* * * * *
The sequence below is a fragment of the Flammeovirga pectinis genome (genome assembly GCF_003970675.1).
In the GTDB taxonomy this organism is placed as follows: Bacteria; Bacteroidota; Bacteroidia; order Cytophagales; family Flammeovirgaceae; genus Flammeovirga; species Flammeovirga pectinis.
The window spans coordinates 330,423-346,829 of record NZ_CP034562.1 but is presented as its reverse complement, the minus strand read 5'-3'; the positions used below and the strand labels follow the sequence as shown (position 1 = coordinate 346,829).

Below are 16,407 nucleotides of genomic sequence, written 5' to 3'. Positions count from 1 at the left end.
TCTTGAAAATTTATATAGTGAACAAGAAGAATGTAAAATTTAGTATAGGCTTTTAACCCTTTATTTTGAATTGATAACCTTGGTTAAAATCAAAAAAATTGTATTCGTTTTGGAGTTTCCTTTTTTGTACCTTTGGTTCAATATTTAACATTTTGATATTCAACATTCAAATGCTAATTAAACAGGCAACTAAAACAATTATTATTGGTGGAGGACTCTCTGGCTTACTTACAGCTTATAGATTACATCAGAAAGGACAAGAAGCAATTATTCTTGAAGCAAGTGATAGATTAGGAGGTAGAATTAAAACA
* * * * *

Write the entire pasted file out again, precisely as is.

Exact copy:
The sequence below is a fragment of the Flammeovirga pectinis genome (genome assembly GCF_003970675.1).
In the GTDB taxonomy this organism is placed as follows: Bacteria; Bacteroidota; Bacteroidia; order Cytophagales; family Flammeovirgaceae; genus Flammeovirga; species Flammeovirga pectinis.
The window spans coordinates 330,423-346,829 of record NZ_CP034562.1 but is presented as its reverse complement, the minus strand read 5'-3'; the positions used below and the strand labels follow the sequence as shown (position 1 = coordinate 346,829).

Below are 16,407 nucleotides of genomic sequence, written 5' to 3'. Positions count from 1 at the left end.
TCTTGAAAATTTATATAGTGAACAAGAAGAATGTAAAATTTAGTATAGGCTTTTAACCCTTTATTTTGAATTGATAACCTTGGTTAAAATCAAAAAAATTGTATTCGTTTTGGAGTTTCCTTTTTTGTACCTTTGGTTCAATATTTAACATTTTGATATTCAACATTCAAATGCTAATTAAACAGGCAACTAAAACAATTATTATTGGTGGAGGACTCTCTGGCTTACTTACAGCTTATAGATTACATCAGAAAGGACAAGAAGCAATTATTCTTGAAGCAAGTGATAGATTAGGAGGTAGAATTAAAACA